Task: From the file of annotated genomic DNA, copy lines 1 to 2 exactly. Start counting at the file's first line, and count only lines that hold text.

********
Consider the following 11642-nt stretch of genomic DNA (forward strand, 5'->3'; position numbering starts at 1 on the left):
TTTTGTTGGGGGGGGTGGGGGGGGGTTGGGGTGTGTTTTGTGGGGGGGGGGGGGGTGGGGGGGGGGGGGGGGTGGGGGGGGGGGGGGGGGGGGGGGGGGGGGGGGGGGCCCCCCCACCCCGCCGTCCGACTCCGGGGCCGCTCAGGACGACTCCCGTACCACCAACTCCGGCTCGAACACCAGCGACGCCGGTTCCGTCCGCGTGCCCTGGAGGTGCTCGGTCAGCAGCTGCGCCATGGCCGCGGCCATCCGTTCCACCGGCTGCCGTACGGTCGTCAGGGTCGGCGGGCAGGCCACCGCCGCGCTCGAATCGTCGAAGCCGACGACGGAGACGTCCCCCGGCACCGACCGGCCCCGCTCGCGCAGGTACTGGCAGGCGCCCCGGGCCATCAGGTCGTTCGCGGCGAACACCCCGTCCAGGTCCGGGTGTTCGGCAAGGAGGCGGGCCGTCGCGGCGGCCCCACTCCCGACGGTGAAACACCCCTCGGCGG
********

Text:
Consider the following 11642-nt stretch of genomic DNA (forward strand, 5'->3'; position numbering starts at 1 on the left):
TTTTGTTGGGGGGGGTGGGGGGGGGTTGGGGTGTGTTTTGTGGGGGGGGGGGGGGTGGGGGGGGGGGGGGGGTGGGGGGGGGGGGGGGGGGGGGGGGGGGGGGGGGGGCCCCCCCACCCCGCCGTCCGACTCCGGGGCCGCTCAGGACGACTCCCGTACCACCAACTCCGGCTCGAACACCAGCGACGCCGGTTCCGTCCGCGTGCCCTGGAGGTGCTCGGTCAGCAGCTGCGCCATGGCCGCGGCCATCCGTTCCACCGGCTGCCGTACGGTCGTCAGGGTCGGCGGGCAGGCCACCGCCGCGCTCGAATCGTCGAAGCCGACGACGGAGACGTCCCCCGGCACCGACCGGCCCCGCTCGCGCAGGTACTGGCAGGCGCCCCGGGCCATCAGGTCGTTCGCGGCGAACACCCCGTCCAGGTCCGGGTGTTCGGCAAGGAGGCGGGCCGTCGCGGCGGCCCCACTCCCGACGGTGAAACACCCCTCGGCGG